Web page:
An engraving of the early 1500s showing a scribe's shop, known as a scriptorium. In the foreground, two scribes copy books. In the background, another scribe shows hand-copied books to a customer. 


In the early 1400s a number of inventive people in Europe were tinkering with the idea of printing machines and experimenting with a better way to make books. One of these was a German named Johannes Gutenberg. Very little is known of Gutenberg. He was born around 1400 in the town of Mainz and as a youngster he was probably trained as a goldsmith. He also seems to have acquired some knowledge of gem cutting. He was literate and he most likely spoke French and Latin as well as his native German.

With this background, Gutenberg commanded an interesting and auspicious set of skills in language, metallurgy, and the precision cutting of precious metals and gemstones, and he applied this knowledge to the problem of figuring out a better way to print.

Now we usually think of Gutenberg as the inventor of the printing press and we think of his Bible as the first book printed. But this view of Gutenberg isn't quite accurate. Well before Gutenberg began his work on printing, other people had tinkered with the idea of a printing machine that relied on a big bolt or screw--a press--that applied pressure to a piece of paper. Gutenberg's real achievement centered on the process of printing, not the machine, and his achievement sounds pretty technical: he devised a means of printing using movable type cast from matrices.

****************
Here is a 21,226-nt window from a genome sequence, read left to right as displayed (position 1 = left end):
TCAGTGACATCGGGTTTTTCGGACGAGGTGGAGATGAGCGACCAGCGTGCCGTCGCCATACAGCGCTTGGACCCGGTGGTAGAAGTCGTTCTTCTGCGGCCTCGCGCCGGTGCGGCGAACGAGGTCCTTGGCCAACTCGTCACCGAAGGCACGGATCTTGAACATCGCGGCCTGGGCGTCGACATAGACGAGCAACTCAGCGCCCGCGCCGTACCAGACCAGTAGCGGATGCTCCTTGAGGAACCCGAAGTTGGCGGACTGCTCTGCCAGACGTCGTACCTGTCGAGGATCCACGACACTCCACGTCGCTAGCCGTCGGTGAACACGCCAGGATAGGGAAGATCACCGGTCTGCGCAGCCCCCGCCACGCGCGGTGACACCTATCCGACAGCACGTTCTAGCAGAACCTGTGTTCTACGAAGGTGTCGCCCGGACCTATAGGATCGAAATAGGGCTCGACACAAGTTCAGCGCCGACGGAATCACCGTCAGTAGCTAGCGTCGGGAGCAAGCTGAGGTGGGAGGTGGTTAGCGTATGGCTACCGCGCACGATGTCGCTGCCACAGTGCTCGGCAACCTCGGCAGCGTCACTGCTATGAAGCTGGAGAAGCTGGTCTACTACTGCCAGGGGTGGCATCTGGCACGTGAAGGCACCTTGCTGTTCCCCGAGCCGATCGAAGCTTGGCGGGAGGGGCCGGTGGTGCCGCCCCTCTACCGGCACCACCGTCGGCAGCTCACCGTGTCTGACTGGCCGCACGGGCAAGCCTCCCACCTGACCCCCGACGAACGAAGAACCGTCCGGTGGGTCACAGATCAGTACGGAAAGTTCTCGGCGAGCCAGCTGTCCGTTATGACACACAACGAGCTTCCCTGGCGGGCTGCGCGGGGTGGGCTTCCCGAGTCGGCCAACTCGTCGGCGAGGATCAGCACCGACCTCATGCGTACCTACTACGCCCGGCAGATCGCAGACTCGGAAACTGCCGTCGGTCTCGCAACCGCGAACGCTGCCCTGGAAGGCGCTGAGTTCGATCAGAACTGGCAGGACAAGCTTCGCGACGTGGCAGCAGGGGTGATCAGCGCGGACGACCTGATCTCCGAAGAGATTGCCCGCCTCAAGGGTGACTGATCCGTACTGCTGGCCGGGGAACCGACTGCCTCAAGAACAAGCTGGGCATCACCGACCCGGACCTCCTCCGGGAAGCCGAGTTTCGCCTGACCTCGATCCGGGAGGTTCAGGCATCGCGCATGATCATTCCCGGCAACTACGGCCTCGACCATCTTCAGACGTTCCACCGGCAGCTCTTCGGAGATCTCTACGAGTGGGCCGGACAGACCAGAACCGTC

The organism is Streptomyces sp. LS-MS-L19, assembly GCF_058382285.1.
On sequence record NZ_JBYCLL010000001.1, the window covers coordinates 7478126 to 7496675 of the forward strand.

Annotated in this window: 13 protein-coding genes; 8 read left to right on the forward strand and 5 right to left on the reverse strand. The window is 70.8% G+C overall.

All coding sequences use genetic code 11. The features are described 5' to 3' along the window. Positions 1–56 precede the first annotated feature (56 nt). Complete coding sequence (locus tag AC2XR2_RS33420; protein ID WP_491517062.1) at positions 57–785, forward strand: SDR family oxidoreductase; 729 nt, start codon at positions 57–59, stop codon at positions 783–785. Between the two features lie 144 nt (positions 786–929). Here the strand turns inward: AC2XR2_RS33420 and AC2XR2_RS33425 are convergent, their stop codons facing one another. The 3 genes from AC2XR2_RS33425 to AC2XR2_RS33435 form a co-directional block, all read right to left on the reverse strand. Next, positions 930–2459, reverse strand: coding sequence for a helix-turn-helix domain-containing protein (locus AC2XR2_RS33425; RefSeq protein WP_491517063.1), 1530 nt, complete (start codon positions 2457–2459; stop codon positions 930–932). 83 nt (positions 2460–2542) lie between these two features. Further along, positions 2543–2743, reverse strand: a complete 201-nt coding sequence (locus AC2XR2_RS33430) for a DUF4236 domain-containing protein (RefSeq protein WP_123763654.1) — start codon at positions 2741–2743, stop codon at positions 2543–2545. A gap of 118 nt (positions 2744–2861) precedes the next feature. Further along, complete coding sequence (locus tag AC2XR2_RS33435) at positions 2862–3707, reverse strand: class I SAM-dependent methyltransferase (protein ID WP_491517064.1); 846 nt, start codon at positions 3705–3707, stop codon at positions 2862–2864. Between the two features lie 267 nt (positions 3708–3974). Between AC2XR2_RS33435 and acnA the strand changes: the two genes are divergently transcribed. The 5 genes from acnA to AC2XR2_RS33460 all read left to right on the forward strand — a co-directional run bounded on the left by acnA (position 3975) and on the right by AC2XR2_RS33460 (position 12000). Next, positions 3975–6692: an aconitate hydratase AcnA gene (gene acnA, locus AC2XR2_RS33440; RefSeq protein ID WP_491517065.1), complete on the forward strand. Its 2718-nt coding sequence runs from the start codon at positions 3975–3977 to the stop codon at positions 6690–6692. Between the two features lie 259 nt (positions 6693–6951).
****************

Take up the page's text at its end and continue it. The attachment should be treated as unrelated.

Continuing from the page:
Perhaps because he was literate and a polyglot--someone who speaks a number of languages--Gutenberg was keenly aware of an obvious fact about the Western European writing system: it employs a small cluster of letters, numbers, punctuation marks, and few other symbols. And because he was trained in the crafts of metallurgy and gem cutting, Gutenberg also realized that small pieces of metal could be cut to represent the letters and other characters. This led him to the idea of individual "movable" letters, rather than a "block" of words. These letters could be used (and re-used and reused) to form words, sentences, paragraphs, and ultimately books. They could then be locked into a frame and the frame could be positioned on a press.

The earliest known printed picture of a printing press appeared in 1499 in a French book containing a poem titled "The Dance of Death." The skeletons represent Death. The man seated on the left is setting type. The two men in the middle are working the press. The master printer who owned and ran the printing shop is on the right.